14 – Future Directions

CHAPTER 14

Future Directions

Gunnar E. Carlsson

The development of modern implant dentistry has been extremely rapid.The admirable clinical achievements based on osseointegrated implants have occurred within slightly more than 30 years. It was only 20 years ago that the osseointegration concept was first introduced in North America. The rapid changes of implant dentistry make it difficult to speculate on future directions of implant dentistry.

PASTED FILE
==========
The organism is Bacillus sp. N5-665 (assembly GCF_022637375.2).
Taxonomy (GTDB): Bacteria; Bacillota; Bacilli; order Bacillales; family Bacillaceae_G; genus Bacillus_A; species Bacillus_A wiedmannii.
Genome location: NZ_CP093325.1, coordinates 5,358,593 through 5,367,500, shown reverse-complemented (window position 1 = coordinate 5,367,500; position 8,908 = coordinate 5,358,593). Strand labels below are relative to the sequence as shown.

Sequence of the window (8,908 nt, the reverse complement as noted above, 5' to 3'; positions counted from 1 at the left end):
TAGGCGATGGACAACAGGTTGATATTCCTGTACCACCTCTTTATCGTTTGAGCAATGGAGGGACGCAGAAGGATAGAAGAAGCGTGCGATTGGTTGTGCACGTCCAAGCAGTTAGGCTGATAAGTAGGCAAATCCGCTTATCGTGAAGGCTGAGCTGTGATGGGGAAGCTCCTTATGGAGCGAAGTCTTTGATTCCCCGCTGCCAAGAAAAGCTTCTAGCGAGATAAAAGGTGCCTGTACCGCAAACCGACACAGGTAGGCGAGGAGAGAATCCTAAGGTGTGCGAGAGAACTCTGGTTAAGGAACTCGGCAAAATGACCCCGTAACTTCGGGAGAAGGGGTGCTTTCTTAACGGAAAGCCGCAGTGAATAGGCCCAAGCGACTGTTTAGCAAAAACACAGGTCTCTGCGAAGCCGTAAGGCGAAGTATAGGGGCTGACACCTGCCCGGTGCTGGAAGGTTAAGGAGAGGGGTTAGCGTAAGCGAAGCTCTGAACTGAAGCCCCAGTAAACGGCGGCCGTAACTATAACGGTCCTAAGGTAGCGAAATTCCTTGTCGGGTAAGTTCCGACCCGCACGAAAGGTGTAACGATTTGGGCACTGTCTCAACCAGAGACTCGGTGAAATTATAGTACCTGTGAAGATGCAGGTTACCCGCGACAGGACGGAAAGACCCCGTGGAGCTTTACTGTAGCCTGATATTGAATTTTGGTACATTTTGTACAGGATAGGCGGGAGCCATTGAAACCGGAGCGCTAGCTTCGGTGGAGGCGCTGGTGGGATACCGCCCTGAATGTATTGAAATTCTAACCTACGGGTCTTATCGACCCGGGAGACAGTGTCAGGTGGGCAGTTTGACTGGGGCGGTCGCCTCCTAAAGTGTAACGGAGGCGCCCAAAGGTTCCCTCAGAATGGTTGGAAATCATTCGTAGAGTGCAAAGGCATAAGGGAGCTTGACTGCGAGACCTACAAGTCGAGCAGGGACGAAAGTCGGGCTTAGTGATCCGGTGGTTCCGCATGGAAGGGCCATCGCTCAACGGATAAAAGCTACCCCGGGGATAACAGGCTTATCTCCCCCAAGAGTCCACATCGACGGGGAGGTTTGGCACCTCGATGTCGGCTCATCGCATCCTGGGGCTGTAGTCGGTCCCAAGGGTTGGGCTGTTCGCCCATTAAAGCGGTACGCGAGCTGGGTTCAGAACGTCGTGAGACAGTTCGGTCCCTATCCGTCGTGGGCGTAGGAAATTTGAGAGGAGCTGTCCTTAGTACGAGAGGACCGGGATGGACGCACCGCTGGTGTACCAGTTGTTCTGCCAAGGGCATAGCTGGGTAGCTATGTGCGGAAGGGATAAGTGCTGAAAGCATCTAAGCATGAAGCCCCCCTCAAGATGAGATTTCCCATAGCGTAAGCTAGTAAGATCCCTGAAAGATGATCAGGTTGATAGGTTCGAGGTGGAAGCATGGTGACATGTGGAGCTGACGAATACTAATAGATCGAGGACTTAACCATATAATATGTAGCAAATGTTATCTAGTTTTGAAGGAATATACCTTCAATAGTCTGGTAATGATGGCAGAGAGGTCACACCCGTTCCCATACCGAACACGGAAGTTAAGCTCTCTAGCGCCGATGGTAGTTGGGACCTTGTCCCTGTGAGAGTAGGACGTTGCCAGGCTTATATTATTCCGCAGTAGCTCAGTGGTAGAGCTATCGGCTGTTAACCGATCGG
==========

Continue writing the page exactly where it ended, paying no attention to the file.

At a conference in Toronto in 1982, Dr Per-Ingvar Brånemark presented osseointegration and its experimental and clinical background based on more than 2 decades of research and clinical experience.1 (He placed the first osseointegrated implants in a human patient in 1965!) This started a remarkable worldwide evolution of treatments with osseointegrated implants that has dramatically changed many areas of clinical dentistry and revolutionized prosthodontic therapy for completely and partially edentulous patients. The enormous growth of interest in dental implants is evident in numerous books and journal articles, as well as in a variety of conferences, courses, and symposia. A search in Medline/PubMed in May 2002 listed approximately 6,000 references for “dental implants” and slightly fewer when “prostheses” was added.